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I need to work on a serial protocol that uses the 9th bit as a 'wakeup' bit. All bytes are transmitted with the 9th bit in zero except for the first one, indication the message start.

On the Raspi' usart PL011, I tried to use the method I'm using over the years on a x86, accessing the hardware port itself:

I look at the port addrees on /proc/tty/driver/ttyAMA to get the address:

0: uart:PL011 rev3 mmio:0x3F201000 irq:83

Then I try to open and use the port, like getting the permission:

ioperm (0x3F201000, 7, 1)

I wasn't really expecting this to work since the address is 'mmio:' and not 'port:'. And it doesn't.

So, I tried to use the serial port the basic way, opening a file descriptor and setting the parameters.

2 issues so far:

1 - Mark/Space parity doesn't seem to work. Besides that, even setting the IGNPAR flag on the termios structure, the driver 'drops' received bytes that comes with the wrong parity. I'm logging the transmission on the 'server' machine and bytes are all been sent correctly (code works fine on x86 clients). I read on post here there is a patch to add MARK/SPACE parity and will try it ASAP. Even though, I guess there is nothing to do with the IGNPAR bit, as I was supposed to read all bytes anyway. But this is all irrelevant if not solved issue 2 below:

2 - How can I detect partity error on RAW communication? Today, using the port itself, I can set the port to SPACE and when whe first byte arrives with a MARK, I get the byte and the parity bit error, like this:

int uart_test_receive_char ()
{
    return (inb (portcom + UART_LSR) & 0x05);
}

where portcom is the port address. The return value & 1 says there is a byte on the buffer and value & 4 indicates a parity error.

I didn't find a way to check for this using a file descriptor and 'read' or 'select' commands.

Any hint? Thanks!

1

I can't really help you with the file descriptor as this stuff just did whatever it felt like in my experience. Although I dived pretty deep into hardware access.

I have written kind of my own library, which is pretty ugly and currently on hold but it should help you a fair bit. Take a look.

The basics were based on this - good read.

It was meant to mimic the classic AVR-style register access, resulting in this ugly structure.

Use it like this:

// used by setup_HAL
struct bcm2835_peripheral gpio = { GPIO_BASE };
struct bcm2835_peripheral uart = { UART_BASE };
struct bcm2835_peripheral i2c  = { BSC0_BASE };

setup_HAL();  // be sure to always call this first

    UART_CR = 0;                                        // disable all control bits
    UART_LCRH &= ~FEN;                                  // flush tx fifo
    UART_ICR = 0x7FF;                                   // clear all interrupts

    UART_IBRD = 9;
    UART_FBRD = 14;
    UART_LCRH &= ~PEN;
    UART_LCRH = FEN | CS8;                              // enable 16Byte FIFOs, 8Data bits
    UART_CR = UARTEN | TXE | RXE;

uart_putc(0x55);

Bonus: Force parity

if(check_parity(c) == 1) UART_LCRH &= ~EPS;
else UART_LCRH |= EPS;
  • Thanks a lot! I was wondering that I would need to use another USART chip connected to the I2C or SPI bus, but will read all that carefully. One less chip on the board and a free bus is definitely a god idea :) – Luiz Cressoni Jun 30 '16 at 11:05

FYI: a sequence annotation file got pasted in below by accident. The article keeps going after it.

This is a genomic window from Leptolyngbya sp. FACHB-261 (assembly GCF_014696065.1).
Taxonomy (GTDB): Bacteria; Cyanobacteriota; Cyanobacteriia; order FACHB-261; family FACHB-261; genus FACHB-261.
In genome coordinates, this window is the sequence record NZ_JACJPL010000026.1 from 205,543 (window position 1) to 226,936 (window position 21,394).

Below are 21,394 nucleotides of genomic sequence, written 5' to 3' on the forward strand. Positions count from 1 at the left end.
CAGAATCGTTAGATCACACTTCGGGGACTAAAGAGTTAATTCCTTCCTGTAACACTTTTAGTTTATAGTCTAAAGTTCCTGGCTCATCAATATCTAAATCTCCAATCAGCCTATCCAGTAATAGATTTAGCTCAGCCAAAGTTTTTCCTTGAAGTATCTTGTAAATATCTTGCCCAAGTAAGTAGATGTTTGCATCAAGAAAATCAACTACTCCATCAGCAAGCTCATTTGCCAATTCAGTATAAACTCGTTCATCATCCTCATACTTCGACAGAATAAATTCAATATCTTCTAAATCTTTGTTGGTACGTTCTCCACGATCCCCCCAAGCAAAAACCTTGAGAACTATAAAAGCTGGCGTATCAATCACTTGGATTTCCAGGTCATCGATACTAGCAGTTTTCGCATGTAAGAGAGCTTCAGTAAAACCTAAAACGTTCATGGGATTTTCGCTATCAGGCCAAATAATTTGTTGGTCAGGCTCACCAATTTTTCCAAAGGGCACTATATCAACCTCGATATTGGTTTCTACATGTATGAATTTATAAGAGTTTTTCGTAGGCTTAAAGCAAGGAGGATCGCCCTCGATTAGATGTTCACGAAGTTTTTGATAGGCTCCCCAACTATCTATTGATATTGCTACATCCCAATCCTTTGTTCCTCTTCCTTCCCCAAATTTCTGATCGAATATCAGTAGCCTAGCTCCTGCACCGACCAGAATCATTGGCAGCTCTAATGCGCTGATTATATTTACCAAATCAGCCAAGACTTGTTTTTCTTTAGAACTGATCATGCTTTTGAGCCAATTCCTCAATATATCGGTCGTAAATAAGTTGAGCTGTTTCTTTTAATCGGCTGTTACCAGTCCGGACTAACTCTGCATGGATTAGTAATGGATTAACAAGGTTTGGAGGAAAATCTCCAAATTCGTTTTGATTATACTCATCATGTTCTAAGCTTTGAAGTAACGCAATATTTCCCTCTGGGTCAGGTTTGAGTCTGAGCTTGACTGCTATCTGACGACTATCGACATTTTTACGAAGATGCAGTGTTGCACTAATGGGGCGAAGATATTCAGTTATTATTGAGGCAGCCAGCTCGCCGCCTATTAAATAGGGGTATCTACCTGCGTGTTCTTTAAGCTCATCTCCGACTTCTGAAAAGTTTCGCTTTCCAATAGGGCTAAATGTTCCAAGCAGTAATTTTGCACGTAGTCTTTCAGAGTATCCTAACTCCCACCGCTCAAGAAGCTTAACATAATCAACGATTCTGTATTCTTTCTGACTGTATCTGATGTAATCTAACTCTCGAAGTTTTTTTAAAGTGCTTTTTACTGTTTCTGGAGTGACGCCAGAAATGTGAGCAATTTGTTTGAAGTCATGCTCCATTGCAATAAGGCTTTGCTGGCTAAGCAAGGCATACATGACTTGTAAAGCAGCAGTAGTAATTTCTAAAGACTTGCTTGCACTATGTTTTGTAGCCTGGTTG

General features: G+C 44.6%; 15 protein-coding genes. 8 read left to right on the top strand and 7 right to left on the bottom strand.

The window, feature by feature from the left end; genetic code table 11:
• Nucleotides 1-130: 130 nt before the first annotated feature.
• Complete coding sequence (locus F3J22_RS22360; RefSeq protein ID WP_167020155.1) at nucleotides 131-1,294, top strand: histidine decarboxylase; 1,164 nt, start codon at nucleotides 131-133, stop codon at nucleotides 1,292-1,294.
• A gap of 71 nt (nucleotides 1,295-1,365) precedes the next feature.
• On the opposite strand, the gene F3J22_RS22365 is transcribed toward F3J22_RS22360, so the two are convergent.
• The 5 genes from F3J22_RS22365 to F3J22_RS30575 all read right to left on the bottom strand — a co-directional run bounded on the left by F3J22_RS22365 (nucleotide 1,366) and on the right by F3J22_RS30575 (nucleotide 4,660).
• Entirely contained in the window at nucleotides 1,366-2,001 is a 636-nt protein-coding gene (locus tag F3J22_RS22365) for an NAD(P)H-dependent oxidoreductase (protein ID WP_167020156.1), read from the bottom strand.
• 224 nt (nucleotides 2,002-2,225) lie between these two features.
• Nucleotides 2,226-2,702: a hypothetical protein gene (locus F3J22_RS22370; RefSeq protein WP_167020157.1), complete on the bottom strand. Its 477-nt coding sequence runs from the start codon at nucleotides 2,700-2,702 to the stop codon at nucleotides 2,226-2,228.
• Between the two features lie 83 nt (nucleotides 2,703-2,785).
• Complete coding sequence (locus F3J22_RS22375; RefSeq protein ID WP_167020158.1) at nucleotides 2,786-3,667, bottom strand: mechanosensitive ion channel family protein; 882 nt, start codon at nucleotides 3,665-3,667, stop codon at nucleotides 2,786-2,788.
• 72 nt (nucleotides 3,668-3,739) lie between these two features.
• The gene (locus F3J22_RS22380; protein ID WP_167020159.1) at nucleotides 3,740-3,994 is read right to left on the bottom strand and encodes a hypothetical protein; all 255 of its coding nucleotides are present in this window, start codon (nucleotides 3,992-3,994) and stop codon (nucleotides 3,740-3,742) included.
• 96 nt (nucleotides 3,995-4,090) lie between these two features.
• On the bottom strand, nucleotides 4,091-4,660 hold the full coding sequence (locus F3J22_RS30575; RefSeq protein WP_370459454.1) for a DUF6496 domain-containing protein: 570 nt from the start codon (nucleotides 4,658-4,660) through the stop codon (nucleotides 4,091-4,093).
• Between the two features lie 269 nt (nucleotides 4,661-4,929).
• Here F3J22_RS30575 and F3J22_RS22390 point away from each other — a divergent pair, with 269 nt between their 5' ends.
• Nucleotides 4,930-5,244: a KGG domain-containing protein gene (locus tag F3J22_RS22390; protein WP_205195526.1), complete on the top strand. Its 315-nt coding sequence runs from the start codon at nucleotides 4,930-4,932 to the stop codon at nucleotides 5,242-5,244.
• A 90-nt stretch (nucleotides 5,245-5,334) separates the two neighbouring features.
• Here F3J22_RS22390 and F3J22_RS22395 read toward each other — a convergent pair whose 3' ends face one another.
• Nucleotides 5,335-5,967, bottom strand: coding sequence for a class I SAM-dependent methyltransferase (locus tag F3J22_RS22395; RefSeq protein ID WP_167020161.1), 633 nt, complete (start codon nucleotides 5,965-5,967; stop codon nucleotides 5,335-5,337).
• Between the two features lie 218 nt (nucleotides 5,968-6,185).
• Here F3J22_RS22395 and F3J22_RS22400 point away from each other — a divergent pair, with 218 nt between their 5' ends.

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I can't help if you want to pursue the serial driver route.

My pigpio library supports arbitrary byte sizes on arbitrary GPIO using bit banging.

In my tests it seems fairly stable at bit rates of 19.2 kbps and less.

I show an example using the command line utility pigs but the underlying calls may be made from C or Python.

# Open GPIO 4 to bit bang serial link at 19200 bps and 9 data bits.
#
$ pigs slro 4 19200 9 

# Create serial data for GPIO 4 at 19200 bps and 9 data bits.
# Use 1 stop bit (2 half bits) and offset 0 from start of wave.
# Each 9 bit quantity is defined by 2 bytes (least significant first).
$ pigs wvas 4 19200 9 2 0 0x41 1 0x42 0 0x43 1 0x44 0 0x45 1 0x46 0

# Create wave from added data,
$ pigs wvcre

# Set GPIO 4 as an output (otherwise no data will be transmitted).
$ pigs m 4 w

# Transmit the serial data.
$ pigs wvtx 0

# Read up to 1000 bytes of data from GPIO 4.
$ pigs slr 4 1000

# 12 is the returned byte count, two bytes per 9 bit character.
12 65 1 66 0 67 1 68 0 69 1 70 0
  • Joan: I'll probably need some code examples (C, C++) on how to use this feature of your library. Does it have support for a RS485 bus direction signal? – Luiz Cressoni Mar 30 '16 at 17:52
  • The library only supports bit banging the TX and RX signals. – joan Mar 30 '16 at 18:11
0

Thanks to Mystery I managed to write a driver with the necessary features. Using register access, after setting up everything one need to read the DR register and look for the error flags. For multidrop mode, look for the PE (parity error) flag.

For setting up space parity, set the 'stick' and 'even' parity:

UART_LCRH |= SPS; //stick
UART_LCRH |= EPS; //EVEN
UART_LCRH |= PEN; //Enable partity check

To read the received bytes, I use a 16bit buffer using the 8th bit as a 'wakeup' bit and set it when the received byte has a parity error (on this case, when it comes with a 'mark' parity):

//pb gives the current receive buffer position
while((UART_FR & RXFE) == 0 && pb < MY_BUFFER_SIZE)
{
    int ret = UART_DR;
    __u16 u16byte = ret & 0xff;    //filter the received data
    if(ret & PE)
        u16byte |= 0x100;          //set wakeup bit if got parity error
    if((ret & (FE | BE | OE)) == 0) //ignore if any other error
    {
        mu16RxBuffer[pb++] = u16byte;
    }
}

Again, thanks a lot!

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